Key changes to limitations for civil claims

Key changes to limitations for civil claims

Key changes to limitations for civil claims

Monday 13 March, 2017

Limitation regimes are designed to protect defendants from stale claims. Claims that are brought many years after the relevant events are problematic for defendants (and their insurers), who may no longer have access to the evidence and witnesses they need to adequately defend themselves.

From 1 January 2011 the Limitation Act 2010 replaced the Limitation Act 1950. For acts or omissions which took place prior to 1 January 2011, the 1950 Act applies. For acts or omissions after 1 January 2011, the 2010 Act applies. As six years has passed since the 2010 Act came into force, we are likely to start seeing cases come before the Courts under this Act.

The 2010 Act endeavours to provide clearer rules. The concept of “reasonable discoverability”, which Councils will be familiar with in relation to building claims, has been removed. This has been replaced with a “late knowledge period” – see below. The 2010 Act also aims to address the unfairness that results from a limitation period ending before a claimant knows something is wrong.

New terminology

  • There are now claims rather than actions.
  • Money claims are claims for damages or monetary relief.
  • A claim’s primary period is the timeframe in which a claim must be brought.
  • If a claimant has late knowledge of a claim, they have an extra three years to bring the claim. This is called a late knowledge period and begins on the date that knowledge of the relevant facts is gained or is reasonably ought to have been gained.
  • Irrespective of the type of claim, start date or late knowledge period, all claims will expire 15 years after the occurrence of the action or omission, known as a longstop period.

Major features of the 2010 Act

  • The majority of claims still have a six-year limitation period, including claims in contract, tort and recovery of rent arrears or damages.
  • A key change is that the limitation period for claims under deeds, claims to recover interest on a judgment debt, and actions to enforce a judgment debt have been reduced from 12 years to six years.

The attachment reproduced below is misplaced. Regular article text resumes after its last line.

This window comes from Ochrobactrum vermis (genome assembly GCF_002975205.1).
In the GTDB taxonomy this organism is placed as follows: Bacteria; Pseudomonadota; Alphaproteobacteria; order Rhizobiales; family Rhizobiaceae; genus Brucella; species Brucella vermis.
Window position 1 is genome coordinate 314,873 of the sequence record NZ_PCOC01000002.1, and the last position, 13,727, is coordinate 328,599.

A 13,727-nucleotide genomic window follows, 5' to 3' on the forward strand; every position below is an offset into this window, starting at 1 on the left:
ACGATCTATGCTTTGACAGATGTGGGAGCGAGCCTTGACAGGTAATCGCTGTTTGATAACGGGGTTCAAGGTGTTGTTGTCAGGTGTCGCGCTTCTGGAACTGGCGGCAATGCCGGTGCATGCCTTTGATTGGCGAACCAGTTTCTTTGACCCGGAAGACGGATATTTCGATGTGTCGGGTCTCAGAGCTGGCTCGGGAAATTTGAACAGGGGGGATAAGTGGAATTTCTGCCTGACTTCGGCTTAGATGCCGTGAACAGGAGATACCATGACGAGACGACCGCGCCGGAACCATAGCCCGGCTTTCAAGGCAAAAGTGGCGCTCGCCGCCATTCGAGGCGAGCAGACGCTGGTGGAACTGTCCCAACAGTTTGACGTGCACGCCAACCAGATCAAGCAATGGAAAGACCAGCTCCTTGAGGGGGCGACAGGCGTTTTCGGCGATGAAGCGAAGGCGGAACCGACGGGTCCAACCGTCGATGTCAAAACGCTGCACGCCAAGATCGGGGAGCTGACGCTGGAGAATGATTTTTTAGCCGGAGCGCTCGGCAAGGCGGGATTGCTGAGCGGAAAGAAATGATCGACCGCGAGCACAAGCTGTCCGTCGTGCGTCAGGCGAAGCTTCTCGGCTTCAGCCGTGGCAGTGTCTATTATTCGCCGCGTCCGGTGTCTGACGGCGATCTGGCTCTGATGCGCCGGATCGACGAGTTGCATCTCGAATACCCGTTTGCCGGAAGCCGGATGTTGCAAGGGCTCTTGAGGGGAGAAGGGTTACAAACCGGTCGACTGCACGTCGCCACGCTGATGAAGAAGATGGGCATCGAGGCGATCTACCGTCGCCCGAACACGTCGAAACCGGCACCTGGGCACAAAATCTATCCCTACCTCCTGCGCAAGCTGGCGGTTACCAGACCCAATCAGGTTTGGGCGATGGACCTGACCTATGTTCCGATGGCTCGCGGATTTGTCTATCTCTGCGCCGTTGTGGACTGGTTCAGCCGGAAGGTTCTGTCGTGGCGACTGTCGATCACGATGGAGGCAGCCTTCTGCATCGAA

• With money claims, the limitation period starts to run on the date of the act or omission on which the claim is based.
  • Other types of claims have specific start dates for their limitation periods. For example, in claims for rent arrears, the limitation period starts to run on the date the interest, rent or arrears become payable.
  • Parties can elect to contract out of the 2010 Act. When negotiating a contract, you can agree on a shorter or longer limitation period. Or, if a dispute has arisen and you are in settlement negotiations, both parties can agree to extend an impending limitation deadline, to avoid having to file proceedings before the limitation period expires.

The 2010 Act is the main piece of legislation in New Zealand dealing with limitation periods. However, there are several other statutes which contain their own limitation periods that take precedent over the general limitation periods in the 2010 Act. For example, under the Employment Relations Act 2000 an employee only has 90 days to bring a personal grievance.

As always, there are exceptions to the rules under the 2010 Act. If you are negotiating a contract where it would be beneficial to shorten or extend a limitation period, or you are involved in an issue where you may end up bringing or defending a claim, we recommend you seek specialist legal advice on the Limitation Act at the earliest opportunity.